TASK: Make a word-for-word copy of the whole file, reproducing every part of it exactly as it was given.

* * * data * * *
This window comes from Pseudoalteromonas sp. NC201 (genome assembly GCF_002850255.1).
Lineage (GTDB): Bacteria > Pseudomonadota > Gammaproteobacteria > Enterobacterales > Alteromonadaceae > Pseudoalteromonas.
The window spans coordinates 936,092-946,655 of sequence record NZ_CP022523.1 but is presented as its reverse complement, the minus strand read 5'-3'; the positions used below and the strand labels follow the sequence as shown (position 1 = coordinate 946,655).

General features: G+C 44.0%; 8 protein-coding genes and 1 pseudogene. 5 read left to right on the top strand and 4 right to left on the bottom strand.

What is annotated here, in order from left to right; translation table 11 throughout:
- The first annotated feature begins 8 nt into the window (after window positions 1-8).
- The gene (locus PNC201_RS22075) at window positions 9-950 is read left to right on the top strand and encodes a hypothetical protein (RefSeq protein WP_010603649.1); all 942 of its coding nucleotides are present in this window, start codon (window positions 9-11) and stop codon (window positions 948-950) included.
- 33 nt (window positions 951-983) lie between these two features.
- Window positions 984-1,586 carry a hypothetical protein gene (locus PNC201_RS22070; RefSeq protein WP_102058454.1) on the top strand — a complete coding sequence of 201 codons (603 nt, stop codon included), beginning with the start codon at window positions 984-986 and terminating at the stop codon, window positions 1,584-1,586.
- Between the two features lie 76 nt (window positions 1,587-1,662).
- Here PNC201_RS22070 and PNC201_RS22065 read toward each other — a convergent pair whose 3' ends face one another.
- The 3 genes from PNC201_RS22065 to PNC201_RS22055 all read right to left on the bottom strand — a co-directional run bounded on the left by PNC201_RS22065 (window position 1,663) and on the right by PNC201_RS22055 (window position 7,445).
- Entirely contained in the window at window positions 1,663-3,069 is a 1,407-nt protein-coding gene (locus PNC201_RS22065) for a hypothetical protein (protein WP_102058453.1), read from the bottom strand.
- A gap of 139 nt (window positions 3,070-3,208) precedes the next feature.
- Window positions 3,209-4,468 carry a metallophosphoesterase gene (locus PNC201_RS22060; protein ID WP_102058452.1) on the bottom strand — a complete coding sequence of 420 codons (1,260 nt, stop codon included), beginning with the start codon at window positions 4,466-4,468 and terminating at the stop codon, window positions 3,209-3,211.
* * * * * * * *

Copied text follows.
This window comes from Pseudoalteromonas sp. NC201 (genome assembly GCF_002850255.1).
Lineage (GTDB): Bacteria > Pseudomonadota > Gammaproteobacteria > Enterobacterales > Alteromonadaceae > Pseudoalteromonas.
The window spans coordinates 936,092-946,655 of sequence record NZ_CP022523.1 but is presented as its reverse complement, the minus strand read 5'-3'; the positions used below and the strand labels follow the sequence as shown (position 1 = coordinate 946,655).

General features: G+C 44.0%; 8 protein-coding genes and 1 pseudogene. 5 read left to right on the top strand and 4 right to left on the bottom strand.

What is annotated here, in order from left to right; translation table 11 throughout:
- The first annotated feature begins 8 nt into the window (after window positions 1-8).
- The gene (locus PNC201_RS22075) at window positions 9-950 is read left to right on the top strand and encodes a hypothetical protein (RefSeq protein WP_010603649.1); all 942 of its coding nucleotides are present in this window, start codon (window positions 9-11) and stop codon (window positions 948-950) included.
- 33 nt (window positions 951-983) lie between these two features.
- Window positions 984-1,586 carry a hypothetical protein gene (locus PNC201_RS22070; RefSeq protein WP_102058454.1) on the top strand — a complete coding sequence of 201 codons (603 nt, stop codon included), beginning with the start codon at window positions 984-986 and terminating at the stop codon, window positions 1,584-1,586.
- Between the two features lie 76 nt (window positions 1,587-1,662).
- Here PNC201_RS22070 and PNC201_RS22065 read toward each other — a convergent pair whose 3' ends face one another.
- The 3 genes from PNC201_RS22065 to PNC201_RS22055 all read right to left on the bottom strand — a co-directional run bounded on the left by PNC201_RS22065 (window position 1,663) and on the right by PNC201_RS22055 (window position 7,445).
- Entirely contained in the window at window positions 1,663-3,069 is a 1,407-nt protein-coding gene (locus PNC201_RS22065) for a hypothetical protein (protein WP_102058453.1), read from the bottom strand.
- A gap of 139 nt (window positions 3,070-3,208) precedes the next feature.
- Window positions 3,209-4,468 carry a metallophosphoesterase gene (locus PNC201_RS22060; protein ID WP_102058452.1) on the bottom strand — a complete coding sequence of 420 codons (1,260 nt, stop codon included), beginning with the start codon at window positions 4,466-4,468 and terminating at the stop codon, window positions 3,209-3,211.